AI Unsupervised Learning
Germán Salazar

Germán Salazar

Business Intelligence Consultant | Data Scientist

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AI: Unsupervised Learning

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Within the Machine Learning area, we can find several types of learning, including unsupervised learning. This area has a lot of potentials, as it saves us the tedious task of having a set of labeled data. Although most Machine Learning applications today are based on supervised learning, recognized experts in the field of AI, such as YannLeCun say that:

“If intelligence were a cake, unsupervised learning would be the cake, supervised learning would be the frosting, and reinforcement learning would be the cherry.”

The potential of unsupervised learning is yet to be exploited. Let’s look at the most common techniques and tasks of unsupervised learning:

– Clustering

– Anomaly detection

– Density estimation


Algorithms that we are going to see in this article:

> K-means

When using clustering algorithms our task will be to group similar (close) instances and separate these grouped instances from other different (distant) groups. Let’s take a closer look at the use cases mentioned above:

1. We can use clustering for market segmentation, in which we could segment our customers based on their purchases and their activity on the web. This brings us closer to the customer, giving us the possibility to adapt our products, services, or marketing campaigns to each segment.

2. If we have arecommendation systemwe could suggest content similar to the content that other users within the group are consuming.

3. In addition to being able to do data analysis of the groups formed or use a clustering algorithm to then analyze the groups separately.

4. We could use clustering as a dimensionality reduction technique. The advantage of this technique is that it can be applied at various points in the life cycle of an ML project (data exploration, modeling, fine-tuning). It will allow us to visualize groups and relationships between categorical variables, reduce computation time or obtain the most important features of our dataset.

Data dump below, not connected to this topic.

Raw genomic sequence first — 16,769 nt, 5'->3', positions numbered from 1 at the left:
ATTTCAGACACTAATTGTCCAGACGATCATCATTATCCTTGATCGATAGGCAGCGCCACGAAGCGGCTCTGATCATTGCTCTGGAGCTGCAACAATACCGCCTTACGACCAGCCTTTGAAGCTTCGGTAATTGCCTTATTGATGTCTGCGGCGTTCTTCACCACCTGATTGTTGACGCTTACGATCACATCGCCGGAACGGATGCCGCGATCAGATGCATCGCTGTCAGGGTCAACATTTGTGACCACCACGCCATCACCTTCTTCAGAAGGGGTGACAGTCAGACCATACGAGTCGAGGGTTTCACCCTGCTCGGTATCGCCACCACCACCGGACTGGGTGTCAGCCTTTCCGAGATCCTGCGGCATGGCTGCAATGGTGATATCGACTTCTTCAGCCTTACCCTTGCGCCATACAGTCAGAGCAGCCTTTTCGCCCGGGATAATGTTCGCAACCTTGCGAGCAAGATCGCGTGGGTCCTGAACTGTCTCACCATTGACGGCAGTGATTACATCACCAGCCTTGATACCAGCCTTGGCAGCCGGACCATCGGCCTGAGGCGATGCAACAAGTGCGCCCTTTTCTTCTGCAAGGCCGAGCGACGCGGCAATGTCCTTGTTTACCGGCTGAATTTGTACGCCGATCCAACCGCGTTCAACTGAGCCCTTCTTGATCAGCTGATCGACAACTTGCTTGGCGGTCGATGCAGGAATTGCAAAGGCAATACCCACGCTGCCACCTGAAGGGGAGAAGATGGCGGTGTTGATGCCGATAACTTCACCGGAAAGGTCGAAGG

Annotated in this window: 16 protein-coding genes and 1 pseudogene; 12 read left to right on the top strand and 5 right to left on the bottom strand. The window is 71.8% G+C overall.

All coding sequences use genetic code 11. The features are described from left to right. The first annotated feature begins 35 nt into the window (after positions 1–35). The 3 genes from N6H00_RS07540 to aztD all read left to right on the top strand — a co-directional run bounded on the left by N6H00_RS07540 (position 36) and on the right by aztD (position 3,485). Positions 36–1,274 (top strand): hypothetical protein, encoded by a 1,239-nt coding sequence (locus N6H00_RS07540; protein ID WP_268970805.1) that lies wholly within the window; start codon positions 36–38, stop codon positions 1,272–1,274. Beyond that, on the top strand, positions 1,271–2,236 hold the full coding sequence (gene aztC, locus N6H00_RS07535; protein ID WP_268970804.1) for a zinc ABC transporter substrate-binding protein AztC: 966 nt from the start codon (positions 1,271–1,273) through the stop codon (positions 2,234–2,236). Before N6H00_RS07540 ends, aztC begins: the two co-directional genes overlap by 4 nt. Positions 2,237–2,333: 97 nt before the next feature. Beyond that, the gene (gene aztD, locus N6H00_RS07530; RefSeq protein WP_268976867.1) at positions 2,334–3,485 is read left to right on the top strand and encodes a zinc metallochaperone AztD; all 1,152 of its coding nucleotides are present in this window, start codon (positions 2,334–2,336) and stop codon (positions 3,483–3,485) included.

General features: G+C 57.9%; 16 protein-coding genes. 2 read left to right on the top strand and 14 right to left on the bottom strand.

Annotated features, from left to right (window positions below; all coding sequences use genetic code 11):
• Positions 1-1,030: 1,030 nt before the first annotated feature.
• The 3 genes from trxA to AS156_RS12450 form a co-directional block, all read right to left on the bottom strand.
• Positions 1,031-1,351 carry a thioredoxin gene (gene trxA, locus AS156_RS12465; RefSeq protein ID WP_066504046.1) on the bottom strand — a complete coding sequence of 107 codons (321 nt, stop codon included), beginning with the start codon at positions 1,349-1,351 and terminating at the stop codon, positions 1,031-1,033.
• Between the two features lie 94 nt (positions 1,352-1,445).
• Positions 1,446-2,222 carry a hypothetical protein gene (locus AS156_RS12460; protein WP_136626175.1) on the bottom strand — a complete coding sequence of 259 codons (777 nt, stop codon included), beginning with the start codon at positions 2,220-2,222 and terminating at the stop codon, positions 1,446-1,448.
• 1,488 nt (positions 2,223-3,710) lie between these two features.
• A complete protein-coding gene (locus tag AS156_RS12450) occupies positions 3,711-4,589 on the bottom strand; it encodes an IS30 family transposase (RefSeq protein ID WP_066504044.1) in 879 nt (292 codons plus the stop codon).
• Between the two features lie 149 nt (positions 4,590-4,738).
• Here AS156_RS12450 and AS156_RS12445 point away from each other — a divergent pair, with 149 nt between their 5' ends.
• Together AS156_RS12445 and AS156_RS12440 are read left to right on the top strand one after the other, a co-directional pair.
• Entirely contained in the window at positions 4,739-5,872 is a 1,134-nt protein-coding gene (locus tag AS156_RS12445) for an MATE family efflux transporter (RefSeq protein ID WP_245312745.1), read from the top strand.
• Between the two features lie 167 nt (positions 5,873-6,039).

5. Anomaly detection is another application that will allow us to see which instances have a low affinity with all groups, to detect outliers. It is useful to see which users have unusual behavior (speaking of behavior within the web), to see if there is any manufacturing defect, or to detect fraud.

6. If we have few tags within our dataset, we could perform a grouping and propagate the tags to all instances in the same group. This can be done within semi-supervised learning to later feed a supervised learning algorithm.

But it is not only useful for tabular data, within the world of images we can feed search engines that from a reference image show us other similar ones, this is done by applying grouping algorithms to the entire database of images and then return the images of the group to which the reference image belongs.

Finally, there is no universal definition of a group; different grouping algorithms will have different rules for creating groups and therefore different approaches in which they can be used.


K-Means is a simple algorithm that attempts to find the center of the groups it identifies while assigning each instance to the nearest group. In this case, what makes an instance to be added to a group is its distance to the nearest centroid.

Let’s see the setup for a code example:

K-means Code

We define the centers of our masses, their standard deviation, and the number of samples.

K-means Setup

We graph our data.

K-means Data
Data Graphic

In this case, we see that it is easy to identify the groups, 5 in our case. This comes in handy since K-Means needs us to previously define the number of k groups it has to find, this can be a problem depending on the case, but there are techniques to try to define the number of k groups.

Now we are going to train the K-Means, what we are looking for is that each instance is assigned to each of the groups.

K-means Training

When we have defined the blobs, we have created a variable calledlabels, which may imply that we have labels for our data, but remember that we are talking about unsupervised learning and that we do not have labeled data here.

In this context, we refer to the label as the index of the group to which the algorithm assigns this instance.

We see the labels kept by K-Means.

K-means Labels

It can be read as instance 0 is at index 4, instance 1 is at index 1, and so on.

Let’s look at the 5 centroids it has found:

K-means Cluster
K-means Cluster Centers

And finally, let’s see how K-Means has identified the centroids and delimited the area of each group.

K-means Graphic

This is a small sample of what clustering algorithms can do, this process could be extrapolated to the analysis of the behavior of our customers and see what groups we can identify.

In future articles, we will take a closer look at the inner workings of clustering algorithms and more advanced concepts.

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